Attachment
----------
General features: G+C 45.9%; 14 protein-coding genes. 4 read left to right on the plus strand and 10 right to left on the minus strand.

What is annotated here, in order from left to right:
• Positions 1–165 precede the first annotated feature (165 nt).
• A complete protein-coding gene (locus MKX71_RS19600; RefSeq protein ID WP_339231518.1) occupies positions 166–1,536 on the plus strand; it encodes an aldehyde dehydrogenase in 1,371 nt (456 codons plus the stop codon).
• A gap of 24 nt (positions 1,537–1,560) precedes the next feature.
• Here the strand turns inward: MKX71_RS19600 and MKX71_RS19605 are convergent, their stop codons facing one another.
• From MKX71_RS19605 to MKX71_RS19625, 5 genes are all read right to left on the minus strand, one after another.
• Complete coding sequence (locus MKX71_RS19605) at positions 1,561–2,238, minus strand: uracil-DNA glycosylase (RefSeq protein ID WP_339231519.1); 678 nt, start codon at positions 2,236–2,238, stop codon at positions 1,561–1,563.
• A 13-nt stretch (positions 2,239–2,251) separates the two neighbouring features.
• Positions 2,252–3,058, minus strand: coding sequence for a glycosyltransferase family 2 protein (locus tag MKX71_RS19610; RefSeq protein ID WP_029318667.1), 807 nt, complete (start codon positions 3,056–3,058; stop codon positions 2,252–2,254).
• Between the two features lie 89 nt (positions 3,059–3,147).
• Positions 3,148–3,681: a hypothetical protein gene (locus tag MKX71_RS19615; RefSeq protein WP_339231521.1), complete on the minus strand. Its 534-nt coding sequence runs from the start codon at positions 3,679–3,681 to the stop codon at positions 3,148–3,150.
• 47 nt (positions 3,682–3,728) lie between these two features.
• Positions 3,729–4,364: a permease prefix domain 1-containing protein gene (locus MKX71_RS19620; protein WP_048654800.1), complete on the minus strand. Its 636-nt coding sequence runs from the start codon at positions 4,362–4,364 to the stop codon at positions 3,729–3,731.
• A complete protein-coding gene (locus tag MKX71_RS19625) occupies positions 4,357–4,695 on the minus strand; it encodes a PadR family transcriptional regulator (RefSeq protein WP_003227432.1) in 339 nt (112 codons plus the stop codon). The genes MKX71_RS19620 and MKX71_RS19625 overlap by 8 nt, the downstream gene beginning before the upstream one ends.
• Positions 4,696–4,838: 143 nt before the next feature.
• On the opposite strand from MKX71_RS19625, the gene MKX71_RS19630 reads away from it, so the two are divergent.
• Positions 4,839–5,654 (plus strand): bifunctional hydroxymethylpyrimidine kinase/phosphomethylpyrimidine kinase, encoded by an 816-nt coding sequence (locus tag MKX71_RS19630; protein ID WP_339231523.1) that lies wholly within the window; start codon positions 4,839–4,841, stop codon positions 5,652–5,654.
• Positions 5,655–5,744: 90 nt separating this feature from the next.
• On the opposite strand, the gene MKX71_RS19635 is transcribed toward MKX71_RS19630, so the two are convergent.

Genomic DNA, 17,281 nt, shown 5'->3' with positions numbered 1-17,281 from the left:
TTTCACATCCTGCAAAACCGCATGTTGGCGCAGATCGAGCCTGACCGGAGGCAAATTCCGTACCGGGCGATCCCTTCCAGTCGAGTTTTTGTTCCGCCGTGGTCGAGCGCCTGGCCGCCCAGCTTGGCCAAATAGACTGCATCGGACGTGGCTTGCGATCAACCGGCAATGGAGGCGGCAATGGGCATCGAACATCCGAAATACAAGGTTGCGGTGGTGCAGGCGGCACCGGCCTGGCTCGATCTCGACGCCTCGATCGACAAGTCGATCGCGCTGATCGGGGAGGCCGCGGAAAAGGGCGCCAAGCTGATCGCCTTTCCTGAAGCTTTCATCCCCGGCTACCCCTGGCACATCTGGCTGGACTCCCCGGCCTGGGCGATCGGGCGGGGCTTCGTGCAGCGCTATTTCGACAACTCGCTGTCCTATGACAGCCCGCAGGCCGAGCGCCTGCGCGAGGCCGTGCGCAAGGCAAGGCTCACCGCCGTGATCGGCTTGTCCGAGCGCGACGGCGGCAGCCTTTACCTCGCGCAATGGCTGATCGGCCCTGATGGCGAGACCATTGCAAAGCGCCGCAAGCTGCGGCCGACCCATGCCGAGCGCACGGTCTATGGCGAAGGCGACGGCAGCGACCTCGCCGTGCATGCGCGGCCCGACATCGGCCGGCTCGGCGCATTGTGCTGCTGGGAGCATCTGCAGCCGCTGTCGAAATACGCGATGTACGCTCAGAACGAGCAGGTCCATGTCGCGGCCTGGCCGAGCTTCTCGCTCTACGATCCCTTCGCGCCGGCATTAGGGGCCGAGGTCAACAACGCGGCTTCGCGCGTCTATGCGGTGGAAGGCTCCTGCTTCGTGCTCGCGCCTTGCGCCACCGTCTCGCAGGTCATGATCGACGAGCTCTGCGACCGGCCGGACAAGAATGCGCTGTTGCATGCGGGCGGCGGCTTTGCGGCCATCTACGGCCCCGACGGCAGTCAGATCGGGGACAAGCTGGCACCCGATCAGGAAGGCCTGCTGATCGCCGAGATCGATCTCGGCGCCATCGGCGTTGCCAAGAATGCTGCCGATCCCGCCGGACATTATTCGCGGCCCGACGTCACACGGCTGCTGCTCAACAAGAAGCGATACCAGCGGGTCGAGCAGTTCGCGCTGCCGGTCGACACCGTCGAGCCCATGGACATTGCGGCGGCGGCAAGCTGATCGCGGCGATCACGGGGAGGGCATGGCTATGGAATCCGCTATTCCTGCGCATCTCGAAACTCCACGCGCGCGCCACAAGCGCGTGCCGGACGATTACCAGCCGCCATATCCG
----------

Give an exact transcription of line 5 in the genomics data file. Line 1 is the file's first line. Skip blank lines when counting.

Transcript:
• A gap of 24 nt (positions 1,537–1,560) precedes the next feature.